Learning more about lipid loci, and putting genetic-guided medicine to the test.
By Broad Communications
Credit: McGovern Institute, Justin Knight
Welcome to the October 5, 2018 installment of Research Roundup, a recurring snapshot of recent studies published by scientists at the Broad Institute and their collaborators.
More lipid loci, and the search for lipid genes’ other roles
The right information can lead researchers from trait to gene and on to other traits. Case in point: Leveraging health and genotype data from 300,000+ veterans in the Veterans Affairs’ Million Veteran Program, Derek Klarin; institute member, Cardiovascular Disease Initiative director, and Program in Medical and Population Genetics (MPG) co-director Sekar Kathiresan; and colleagues ran a genome-wide association study that newly links 118 genetic loci with blood lipids levels. They then ran the reverse: a phenome-wide association study looking for novel links between known lipid drug target genes and non-lipid traits. Their findings, reported in Nature Genetics, suggest that certain lipid-lowering drugs might work against abdominal aortic aneurysms and type 2 diabetes as well.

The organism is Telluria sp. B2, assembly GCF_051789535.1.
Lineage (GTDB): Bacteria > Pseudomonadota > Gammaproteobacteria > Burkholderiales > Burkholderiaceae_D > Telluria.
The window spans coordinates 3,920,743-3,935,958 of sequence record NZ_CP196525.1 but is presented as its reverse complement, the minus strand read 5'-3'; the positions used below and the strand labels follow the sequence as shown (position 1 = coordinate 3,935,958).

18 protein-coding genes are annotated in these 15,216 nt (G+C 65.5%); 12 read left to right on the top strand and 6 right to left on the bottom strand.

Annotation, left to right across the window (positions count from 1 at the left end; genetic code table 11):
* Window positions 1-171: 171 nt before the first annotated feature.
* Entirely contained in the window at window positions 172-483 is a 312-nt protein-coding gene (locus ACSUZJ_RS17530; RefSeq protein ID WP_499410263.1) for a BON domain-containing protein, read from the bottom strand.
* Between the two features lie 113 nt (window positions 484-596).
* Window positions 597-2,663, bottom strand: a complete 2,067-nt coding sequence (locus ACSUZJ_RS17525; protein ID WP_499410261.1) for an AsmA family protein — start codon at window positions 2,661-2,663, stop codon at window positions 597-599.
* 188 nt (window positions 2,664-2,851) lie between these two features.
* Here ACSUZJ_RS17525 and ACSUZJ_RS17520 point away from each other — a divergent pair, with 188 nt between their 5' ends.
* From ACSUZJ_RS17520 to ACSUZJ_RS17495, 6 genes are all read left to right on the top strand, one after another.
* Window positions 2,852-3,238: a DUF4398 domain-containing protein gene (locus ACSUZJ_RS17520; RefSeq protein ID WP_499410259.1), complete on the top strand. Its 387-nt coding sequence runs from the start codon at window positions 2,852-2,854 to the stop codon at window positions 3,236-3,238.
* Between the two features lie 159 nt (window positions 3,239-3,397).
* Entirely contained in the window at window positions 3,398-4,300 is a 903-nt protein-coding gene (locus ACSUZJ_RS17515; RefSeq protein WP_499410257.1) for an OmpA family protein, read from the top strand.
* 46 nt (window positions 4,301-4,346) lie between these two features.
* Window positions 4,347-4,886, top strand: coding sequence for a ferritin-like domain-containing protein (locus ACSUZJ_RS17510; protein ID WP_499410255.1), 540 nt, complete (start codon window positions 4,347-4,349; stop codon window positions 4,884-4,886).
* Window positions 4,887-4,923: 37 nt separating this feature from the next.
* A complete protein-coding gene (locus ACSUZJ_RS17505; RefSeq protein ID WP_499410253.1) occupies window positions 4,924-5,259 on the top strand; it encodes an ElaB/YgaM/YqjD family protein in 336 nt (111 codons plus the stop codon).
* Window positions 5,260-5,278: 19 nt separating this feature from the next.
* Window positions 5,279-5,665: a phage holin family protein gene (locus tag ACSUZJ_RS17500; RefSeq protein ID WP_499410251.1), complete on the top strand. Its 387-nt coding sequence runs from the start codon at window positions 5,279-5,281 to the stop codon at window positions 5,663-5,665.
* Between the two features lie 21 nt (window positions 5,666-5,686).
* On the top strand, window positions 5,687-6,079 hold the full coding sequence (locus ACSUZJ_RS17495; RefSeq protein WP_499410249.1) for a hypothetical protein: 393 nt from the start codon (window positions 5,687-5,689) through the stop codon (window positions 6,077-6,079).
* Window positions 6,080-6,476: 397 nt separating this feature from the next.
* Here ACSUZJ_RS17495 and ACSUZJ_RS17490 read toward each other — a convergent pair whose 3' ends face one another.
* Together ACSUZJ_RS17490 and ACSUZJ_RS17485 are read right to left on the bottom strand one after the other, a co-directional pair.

Banking on biobank to predict disease risk
The Estonian Genome Center is a large-scale, population-based biobank that integrates health records and genomic profiles of 52,274 individuals, thus making it a valuable data source for clinical disease management. Researchers led by Tonu Esko of Broad’s MPG and University of Tartu, Estonia, together with Pradeep Natarajan and Sekar Kathiresan, used a recall-by-genotype approach to identify individuals with familial hypercholesterolemia (FH) and assess their clinical management in a personalized manner. FH is a single gene disorder caused by damaging mutations in the LDLR, APOB, or PCSK9 genes, ultimately increasing the risk of premature coronary heart disease. Read more in Genetics in Medicine.